If you like a dose of sport in your practical, comfortable crossover, the CX-5 makes a good case for being worth a bit more money than the competition – especially when you factor in the savings that result from its above-average gas mileage.
However, if that's not a priority, you can find roomier, plusher and less expensive crossovers.
Overall grade: B
- More photos of the 2014 Mazda CX-5
- Report card: Rating the CX-5 -- how does it compare in different ways, such as comfort, safety and fuel economy?
- Report card: Ranking the CX-5 -- how does it stack up for different types of buyers?
More from this comparison:
- Next article: 2013 Nissan Rogue (3rd place)
- Previous article: 2013 Ford Escape (5th place)
- Rating the nine compact crossovers
- Ranking the nine compact crossovers
- Quick summaries of the nine compact crossovers: Pros, cons, conclusions.
All Cars Examiner car reviews
Review: 2013 Mazda CX-5 Sport
Review: 2013 Mazda3 i Grand Touring
Review: 2014 Mazda6 Grand Touring
Review: 2012 Mazda5 Touring
Review: 2012 Mazda CX-9 Grand Touring
Review: 2011 Mazda MX-5 Miata
Vehicle tested: 2014 Mazda CX-5
Vehicle base price (MSRP): $21,195
Version reviewed: Grand Touring AWD
Version base price (MSRP): $28,870
Vehicle price as tested (MSRP): $29,575
Vehicle price as comparable (MSRP)*: $29,665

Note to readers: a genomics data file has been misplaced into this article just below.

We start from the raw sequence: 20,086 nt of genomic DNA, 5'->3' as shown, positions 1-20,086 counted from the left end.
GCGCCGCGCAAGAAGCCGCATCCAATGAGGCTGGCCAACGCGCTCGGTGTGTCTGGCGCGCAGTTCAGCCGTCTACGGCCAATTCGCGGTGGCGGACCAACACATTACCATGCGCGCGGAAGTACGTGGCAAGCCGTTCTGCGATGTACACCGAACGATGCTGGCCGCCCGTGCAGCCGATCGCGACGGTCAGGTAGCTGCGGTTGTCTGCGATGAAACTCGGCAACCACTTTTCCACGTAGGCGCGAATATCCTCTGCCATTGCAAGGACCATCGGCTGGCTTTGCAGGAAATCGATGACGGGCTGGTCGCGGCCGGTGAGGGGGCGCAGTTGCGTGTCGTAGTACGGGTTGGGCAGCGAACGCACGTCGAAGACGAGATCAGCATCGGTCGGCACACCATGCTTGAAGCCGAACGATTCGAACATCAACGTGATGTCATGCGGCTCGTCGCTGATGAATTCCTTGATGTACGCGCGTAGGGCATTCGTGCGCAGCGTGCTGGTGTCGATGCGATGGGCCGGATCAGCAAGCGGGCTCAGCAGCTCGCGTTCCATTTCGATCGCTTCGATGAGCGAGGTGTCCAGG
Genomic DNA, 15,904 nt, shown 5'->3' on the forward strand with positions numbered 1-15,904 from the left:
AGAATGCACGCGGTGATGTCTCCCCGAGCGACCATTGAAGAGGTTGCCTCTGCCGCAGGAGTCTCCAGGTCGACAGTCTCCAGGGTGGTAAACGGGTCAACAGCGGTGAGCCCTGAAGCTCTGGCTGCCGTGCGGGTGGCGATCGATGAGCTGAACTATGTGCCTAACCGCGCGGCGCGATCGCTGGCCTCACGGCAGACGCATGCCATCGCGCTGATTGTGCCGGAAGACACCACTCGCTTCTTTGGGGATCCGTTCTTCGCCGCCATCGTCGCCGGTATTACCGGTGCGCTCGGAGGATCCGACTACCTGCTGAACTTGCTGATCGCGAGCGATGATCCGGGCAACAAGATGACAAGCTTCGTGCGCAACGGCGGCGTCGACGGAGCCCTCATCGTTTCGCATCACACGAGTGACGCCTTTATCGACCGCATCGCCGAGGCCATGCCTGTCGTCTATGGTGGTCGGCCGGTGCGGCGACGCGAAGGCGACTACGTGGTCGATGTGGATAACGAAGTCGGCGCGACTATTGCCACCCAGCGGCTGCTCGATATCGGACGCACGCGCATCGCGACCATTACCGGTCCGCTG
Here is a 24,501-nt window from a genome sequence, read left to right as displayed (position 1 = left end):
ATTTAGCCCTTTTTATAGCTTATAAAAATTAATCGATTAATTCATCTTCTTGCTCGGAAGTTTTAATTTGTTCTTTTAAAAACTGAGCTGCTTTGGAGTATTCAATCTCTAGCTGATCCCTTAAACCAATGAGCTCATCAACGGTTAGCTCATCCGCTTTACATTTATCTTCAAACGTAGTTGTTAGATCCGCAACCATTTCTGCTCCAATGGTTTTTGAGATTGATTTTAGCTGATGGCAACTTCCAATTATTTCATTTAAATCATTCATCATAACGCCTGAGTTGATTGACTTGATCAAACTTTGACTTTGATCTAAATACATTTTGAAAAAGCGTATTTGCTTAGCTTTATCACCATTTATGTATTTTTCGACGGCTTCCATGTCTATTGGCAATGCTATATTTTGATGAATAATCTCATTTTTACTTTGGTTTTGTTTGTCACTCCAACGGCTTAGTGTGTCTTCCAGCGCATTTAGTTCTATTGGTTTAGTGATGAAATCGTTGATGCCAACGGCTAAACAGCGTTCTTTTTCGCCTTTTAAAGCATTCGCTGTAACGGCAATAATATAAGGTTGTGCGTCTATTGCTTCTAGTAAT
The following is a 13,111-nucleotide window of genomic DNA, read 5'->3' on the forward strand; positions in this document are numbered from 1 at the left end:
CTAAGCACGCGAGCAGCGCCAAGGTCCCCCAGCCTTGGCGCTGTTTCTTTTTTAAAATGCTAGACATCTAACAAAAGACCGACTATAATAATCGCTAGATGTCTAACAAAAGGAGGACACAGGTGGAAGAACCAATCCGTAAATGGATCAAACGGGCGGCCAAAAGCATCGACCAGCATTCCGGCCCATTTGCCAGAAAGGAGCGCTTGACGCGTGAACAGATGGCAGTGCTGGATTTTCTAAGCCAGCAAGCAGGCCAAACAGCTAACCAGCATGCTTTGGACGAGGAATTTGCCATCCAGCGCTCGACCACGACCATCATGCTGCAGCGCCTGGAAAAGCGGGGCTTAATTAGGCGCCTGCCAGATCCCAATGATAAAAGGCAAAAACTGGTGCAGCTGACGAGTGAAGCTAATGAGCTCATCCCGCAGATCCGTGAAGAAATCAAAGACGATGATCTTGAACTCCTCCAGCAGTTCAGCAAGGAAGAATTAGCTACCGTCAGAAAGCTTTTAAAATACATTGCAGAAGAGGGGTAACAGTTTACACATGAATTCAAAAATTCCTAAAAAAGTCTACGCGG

Estimated transaction price as comparable**: $28,865
Test vehicle provided by: Ourisman Mazda; Rockville, Md. (Ray Palizkar; 240-593-1715)
Length: 178.7 inches
Width: 72.4 inches
Height: 65.7 inches
Wheelbase: 106.3 inches
Weight: 3,532 pounds
Cargo volume behind rear seat: 34.1 cubic feet
Cargo volume with rear seat folded: 65.4 cubic feet
Turning circle: 36.6 feet
Engine (as tested): 2.5-liter I4 with 184 horsepower
Transmission (as tested): 6-speed automatic
EPA city mileage: 24 miles per gallon
EPA highway mileage: 30 miles per gallon
EPA combined mileage: 26 miles per gallon
Assembly location: Japan
For more information: Mazda website
*Prices as comparable refer to cars with all-wheel-drive; an automatic transmission; heated, power adjustable leather seats; and a sunroof, or the nearest equivalent.
**Estimated transaction prices are based on data from Truecar.com and dealer quotes.